(Bloomberg) -- Analog Devices Inc. agreed to acquire rival Maxim Integrated Products Inc. for $20.9 billion in stock, heralding what may develop into a new round of consolidation in the $400 billion semiconductor industry.
Analog Devices will pay 0.63 shares for each Maxim share, representing a 22% premium to Maxim’s closing share price on Friday, the two companies said in a statement early Monday. Analog Devices shareholders will own about 69% of the combined company, which will be valued at about $68 billion including debt, the companies said.
The acquisition of San Jose, California-based Maxim creates a larger rival for Texas Instruments inc. in the market for analog and embedded processor chips, crucial components in the spread of computing and intelligence to everyday devices. After a lull in such combinations caused by trade tension between China and the U.S. and regulatory holdups, Nvidia Corp. won approval for its acquisition of Mellanox Technologies Ltd. in the Asian country in March, creating new confidence that deals such as the Maxim purchase can go ahead.
Acquisitions in general are starting to return after several quiet months while companies dealt with the fallout from the Covid-19 pandemic. The move by Analog Devices comes on the heels of Uber Inc. announcing a $2.65 billion deal for Postmates Inc., Allstate Corp. agreeing to a record $4 billion takeover of National General Holdings Corp. and Warren Buffett’s Berkshire Hathaway Inc. spending roughly the same amount on a gas pipeline and storage assets.
Some chip deals have either been delayed or abandoned if they require approval in China, the world’s largest market for semiconductors. The U.S. is home to the biggest chunk of the world’s producers of the electronic components.
Analog Devices is currently less than half the size of market leader Texas Instruments Inc. by revenue. While Maxim wouldn’t allow it to close the gap totally, it would broaden the range of products in the analog portfolio, something that Texas Instruments has touted as helping to cement its dominance.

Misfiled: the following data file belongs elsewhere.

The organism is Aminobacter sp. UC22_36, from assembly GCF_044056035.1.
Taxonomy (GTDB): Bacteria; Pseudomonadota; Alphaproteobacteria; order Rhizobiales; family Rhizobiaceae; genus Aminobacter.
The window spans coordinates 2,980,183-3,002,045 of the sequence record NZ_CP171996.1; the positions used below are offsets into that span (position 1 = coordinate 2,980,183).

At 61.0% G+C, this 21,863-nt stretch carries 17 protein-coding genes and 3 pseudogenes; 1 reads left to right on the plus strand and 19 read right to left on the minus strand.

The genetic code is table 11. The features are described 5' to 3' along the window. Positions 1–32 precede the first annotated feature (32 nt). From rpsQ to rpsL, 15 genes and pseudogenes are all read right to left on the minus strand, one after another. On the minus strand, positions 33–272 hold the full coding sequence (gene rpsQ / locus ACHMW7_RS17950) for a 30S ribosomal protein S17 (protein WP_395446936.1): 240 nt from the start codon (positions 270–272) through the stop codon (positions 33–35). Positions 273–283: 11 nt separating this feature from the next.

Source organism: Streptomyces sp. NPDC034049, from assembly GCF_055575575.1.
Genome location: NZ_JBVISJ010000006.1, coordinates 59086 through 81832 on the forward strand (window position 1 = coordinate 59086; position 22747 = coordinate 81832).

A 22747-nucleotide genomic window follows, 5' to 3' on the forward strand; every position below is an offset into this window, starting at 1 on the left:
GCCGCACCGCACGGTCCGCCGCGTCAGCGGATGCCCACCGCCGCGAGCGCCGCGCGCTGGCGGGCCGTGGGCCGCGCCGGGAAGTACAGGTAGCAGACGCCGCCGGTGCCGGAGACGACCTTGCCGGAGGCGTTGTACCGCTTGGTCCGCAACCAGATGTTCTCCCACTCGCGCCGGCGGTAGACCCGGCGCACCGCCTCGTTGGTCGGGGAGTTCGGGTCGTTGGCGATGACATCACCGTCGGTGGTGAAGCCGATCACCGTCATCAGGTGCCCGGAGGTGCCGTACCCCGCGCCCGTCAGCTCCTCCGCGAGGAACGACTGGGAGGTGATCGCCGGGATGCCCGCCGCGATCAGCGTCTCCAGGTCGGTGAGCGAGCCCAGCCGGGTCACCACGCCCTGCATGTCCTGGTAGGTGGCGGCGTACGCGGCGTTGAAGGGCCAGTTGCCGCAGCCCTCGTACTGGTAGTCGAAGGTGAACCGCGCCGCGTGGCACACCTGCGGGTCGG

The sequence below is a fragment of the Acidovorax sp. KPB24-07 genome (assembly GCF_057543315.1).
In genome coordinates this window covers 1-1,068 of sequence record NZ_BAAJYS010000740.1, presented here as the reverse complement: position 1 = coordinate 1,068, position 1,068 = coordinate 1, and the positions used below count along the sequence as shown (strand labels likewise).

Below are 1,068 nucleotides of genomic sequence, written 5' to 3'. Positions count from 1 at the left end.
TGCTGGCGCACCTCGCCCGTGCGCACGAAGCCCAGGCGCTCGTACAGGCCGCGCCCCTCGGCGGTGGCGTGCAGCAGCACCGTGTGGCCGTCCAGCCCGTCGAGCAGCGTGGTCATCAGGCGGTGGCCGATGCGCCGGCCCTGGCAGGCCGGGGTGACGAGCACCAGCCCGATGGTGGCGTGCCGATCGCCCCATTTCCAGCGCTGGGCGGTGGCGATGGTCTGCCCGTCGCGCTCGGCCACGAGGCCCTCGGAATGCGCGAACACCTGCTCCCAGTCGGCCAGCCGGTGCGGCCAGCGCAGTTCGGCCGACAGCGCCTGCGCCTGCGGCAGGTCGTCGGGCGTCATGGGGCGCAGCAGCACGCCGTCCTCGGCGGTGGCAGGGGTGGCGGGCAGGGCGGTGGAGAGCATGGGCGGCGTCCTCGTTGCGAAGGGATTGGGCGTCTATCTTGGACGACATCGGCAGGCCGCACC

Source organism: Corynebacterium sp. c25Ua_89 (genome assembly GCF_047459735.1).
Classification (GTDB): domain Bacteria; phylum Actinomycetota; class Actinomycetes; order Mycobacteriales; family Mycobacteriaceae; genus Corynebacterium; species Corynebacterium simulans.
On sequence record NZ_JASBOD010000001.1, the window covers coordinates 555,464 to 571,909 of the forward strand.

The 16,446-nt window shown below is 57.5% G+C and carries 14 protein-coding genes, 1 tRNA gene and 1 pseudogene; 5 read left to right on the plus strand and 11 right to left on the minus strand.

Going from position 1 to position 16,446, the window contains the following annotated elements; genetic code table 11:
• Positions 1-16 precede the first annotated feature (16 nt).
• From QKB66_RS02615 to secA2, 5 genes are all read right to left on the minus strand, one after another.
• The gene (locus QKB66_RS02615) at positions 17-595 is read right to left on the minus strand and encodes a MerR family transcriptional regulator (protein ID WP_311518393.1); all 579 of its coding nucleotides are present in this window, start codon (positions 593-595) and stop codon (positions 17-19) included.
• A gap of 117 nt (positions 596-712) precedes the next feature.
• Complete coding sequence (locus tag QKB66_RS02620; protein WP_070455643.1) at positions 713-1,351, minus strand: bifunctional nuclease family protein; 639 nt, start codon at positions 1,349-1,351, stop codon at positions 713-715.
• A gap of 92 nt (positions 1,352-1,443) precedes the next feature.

All three companies specialize in analog and embedded computing components. Once a sleepy backwater of the industry, this segment has enjoyed a resurgence as the list of uses and customers has grown in recent years. Analog chips convert real-world things like sound and pressure into electronic signals, and the rush to add automation to factory equipment and buildings and to move cars toward a world where they won’t need human drivers has stirred new demand.
It’s also a very profitable area of the chip industry. Analog Devices and Maxim have gross margins, or the percentage of sales remaining after deducting the cost of goods sold, in the region of 65%.
Since 2015, the Philadelphia Stock Exchange Semiconductor Index has tripled in value. The benchmark index now has a market capitalization of more than $1.5 trillion. Over that same period, chip companies have been increasingly consolidating to help them lower costs and serve customers that have done the same. Their earnings have become more predictable and their cash generation has provided them with war chests and the ability to carry debt they couldn’t have sustained in the past.
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